Carol Acton & Jane Potter
Series: Cultural History of Modern War MUP
Hardcover: 288 pages
Publisher: Manchester University Press; 1 edition (August 1, 2015)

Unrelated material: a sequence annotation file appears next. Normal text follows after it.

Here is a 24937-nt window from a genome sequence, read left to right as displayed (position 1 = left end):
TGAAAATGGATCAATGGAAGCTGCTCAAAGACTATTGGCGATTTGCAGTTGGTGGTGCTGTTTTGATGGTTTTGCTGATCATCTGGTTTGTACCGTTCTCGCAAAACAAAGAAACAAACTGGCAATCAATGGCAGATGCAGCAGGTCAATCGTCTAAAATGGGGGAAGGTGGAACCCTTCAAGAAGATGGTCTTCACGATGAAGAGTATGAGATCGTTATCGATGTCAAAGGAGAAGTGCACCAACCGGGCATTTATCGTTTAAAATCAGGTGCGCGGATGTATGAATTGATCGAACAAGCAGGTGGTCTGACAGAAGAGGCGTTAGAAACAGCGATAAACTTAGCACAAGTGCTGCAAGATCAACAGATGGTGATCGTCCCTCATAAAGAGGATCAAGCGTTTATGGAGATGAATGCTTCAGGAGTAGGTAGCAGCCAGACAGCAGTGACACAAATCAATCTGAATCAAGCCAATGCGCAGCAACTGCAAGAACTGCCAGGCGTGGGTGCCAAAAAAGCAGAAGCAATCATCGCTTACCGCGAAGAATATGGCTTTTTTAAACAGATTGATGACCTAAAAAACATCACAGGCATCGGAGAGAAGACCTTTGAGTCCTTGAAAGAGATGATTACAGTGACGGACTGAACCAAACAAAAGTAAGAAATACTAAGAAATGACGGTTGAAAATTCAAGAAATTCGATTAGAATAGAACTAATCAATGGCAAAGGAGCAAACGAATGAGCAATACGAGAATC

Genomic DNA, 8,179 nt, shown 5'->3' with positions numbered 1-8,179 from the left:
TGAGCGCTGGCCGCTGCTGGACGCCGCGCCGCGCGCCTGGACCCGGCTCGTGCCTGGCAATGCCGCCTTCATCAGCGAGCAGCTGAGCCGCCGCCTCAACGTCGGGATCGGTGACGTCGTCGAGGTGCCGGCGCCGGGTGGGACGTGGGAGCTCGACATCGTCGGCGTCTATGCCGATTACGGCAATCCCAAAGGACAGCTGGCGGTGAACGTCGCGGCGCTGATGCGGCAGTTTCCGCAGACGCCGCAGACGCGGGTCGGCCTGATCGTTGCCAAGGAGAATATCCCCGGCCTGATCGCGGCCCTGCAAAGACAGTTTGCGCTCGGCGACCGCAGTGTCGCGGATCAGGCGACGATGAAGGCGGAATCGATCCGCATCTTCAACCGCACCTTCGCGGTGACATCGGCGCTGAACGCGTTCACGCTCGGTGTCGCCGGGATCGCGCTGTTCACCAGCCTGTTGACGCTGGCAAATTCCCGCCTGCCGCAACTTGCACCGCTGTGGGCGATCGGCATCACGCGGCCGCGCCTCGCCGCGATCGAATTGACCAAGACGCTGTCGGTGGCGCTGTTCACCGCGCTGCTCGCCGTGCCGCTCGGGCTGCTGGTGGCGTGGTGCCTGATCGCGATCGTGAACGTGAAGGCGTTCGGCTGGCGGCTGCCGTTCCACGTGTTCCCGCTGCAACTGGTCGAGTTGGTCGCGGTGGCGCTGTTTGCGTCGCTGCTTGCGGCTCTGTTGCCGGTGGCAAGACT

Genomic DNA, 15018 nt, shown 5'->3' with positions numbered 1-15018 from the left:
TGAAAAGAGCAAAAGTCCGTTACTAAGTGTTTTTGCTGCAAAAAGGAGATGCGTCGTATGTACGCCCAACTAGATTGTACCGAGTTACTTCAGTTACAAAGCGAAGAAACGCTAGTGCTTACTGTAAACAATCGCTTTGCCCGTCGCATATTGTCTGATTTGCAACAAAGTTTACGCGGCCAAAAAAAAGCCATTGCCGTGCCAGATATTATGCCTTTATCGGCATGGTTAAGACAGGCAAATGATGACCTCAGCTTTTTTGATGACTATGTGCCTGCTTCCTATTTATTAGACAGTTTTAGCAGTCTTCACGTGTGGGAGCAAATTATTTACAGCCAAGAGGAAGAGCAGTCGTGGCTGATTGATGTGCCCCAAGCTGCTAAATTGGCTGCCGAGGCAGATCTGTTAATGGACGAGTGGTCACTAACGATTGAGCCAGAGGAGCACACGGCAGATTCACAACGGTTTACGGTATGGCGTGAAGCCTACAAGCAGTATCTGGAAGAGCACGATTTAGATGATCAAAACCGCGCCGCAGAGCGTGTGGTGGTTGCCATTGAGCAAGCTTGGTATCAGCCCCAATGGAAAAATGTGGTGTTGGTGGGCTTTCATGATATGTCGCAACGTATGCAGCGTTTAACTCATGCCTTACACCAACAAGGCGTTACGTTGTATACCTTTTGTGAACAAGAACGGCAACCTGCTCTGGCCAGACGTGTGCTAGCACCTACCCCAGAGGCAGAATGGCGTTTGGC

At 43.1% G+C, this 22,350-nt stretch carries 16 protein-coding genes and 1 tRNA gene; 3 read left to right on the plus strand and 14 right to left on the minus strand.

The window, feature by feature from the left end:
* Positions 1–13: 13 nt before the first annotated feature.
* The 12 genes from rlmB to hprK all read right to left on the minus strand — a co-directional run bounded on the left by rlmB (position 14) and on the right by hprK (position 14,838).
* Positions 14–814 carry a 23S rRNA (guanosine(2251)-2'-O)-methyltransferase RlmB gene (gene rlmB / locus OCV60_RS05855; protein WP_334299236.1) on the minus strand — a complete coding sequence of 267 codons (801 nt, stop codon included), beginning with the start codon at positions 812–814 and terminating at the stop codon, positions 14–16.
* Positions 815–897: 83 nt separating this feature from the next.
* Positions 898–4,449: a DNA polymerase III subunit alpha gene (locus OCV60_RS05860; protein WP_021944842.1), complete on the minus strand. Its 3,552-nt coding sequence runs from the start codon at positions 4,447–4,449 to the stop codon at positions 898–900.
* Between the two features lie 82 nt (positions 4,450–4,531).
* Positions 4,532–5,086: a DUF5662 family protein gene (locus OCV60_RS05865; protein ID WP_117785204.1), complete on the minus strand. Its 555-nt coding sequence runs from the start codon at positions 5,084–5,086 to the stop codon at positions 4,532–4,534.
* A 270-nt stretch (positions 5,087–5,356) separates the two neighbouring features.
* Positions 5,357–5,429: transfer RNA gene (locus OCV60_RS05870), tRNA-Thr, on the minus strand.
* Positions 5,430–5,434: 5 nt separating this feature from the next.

Working a World of Hurt fills a lacunae in the studies of the psychological trauma wrought by war by focusing not on soldiers, but on the men and women who fought to save them in casualty clearing stations, hospitals, and prison camps. Through a rich analysis of both published and unpublished personal accounts by doctors, nurses, ambulance drivers and other medical personnel from the major wars of the 20th and early 21st centuries, Acton and Potter uncover a spectrum of responses to what was often unimaginable suffering, responses that ranged from breakdown to resilience, from exhausted resignation to firmer belief in humanity despite the brutalities of armed conflict. Organised chronologically, the chapters are distinguished by their focus on such individuals as American ambulance drivers in the First World War, British P.O.W. doctors in the Second World War, and nurses, doctors and medics in the Vietnam War. And with a chapter dedicated to the recent narratives of medical personnel in Iraq, the study is highly topical and situates the life-writing from these contemporary wars within a larger tradition of war literature. Wide-ranging in scope and interdisciplinary in method, Working in a World of Hurt puts the letters, diaries, memoirs, and weblogs that chronicle physical and emotional suffering centre stage, many for the first time. These testaments to the torment of combatants also--crucially--bear witness to the harrowing struggles of wartime healers. Scholarly yet accessible, it will appeal to lecturers and students as well as the general reader.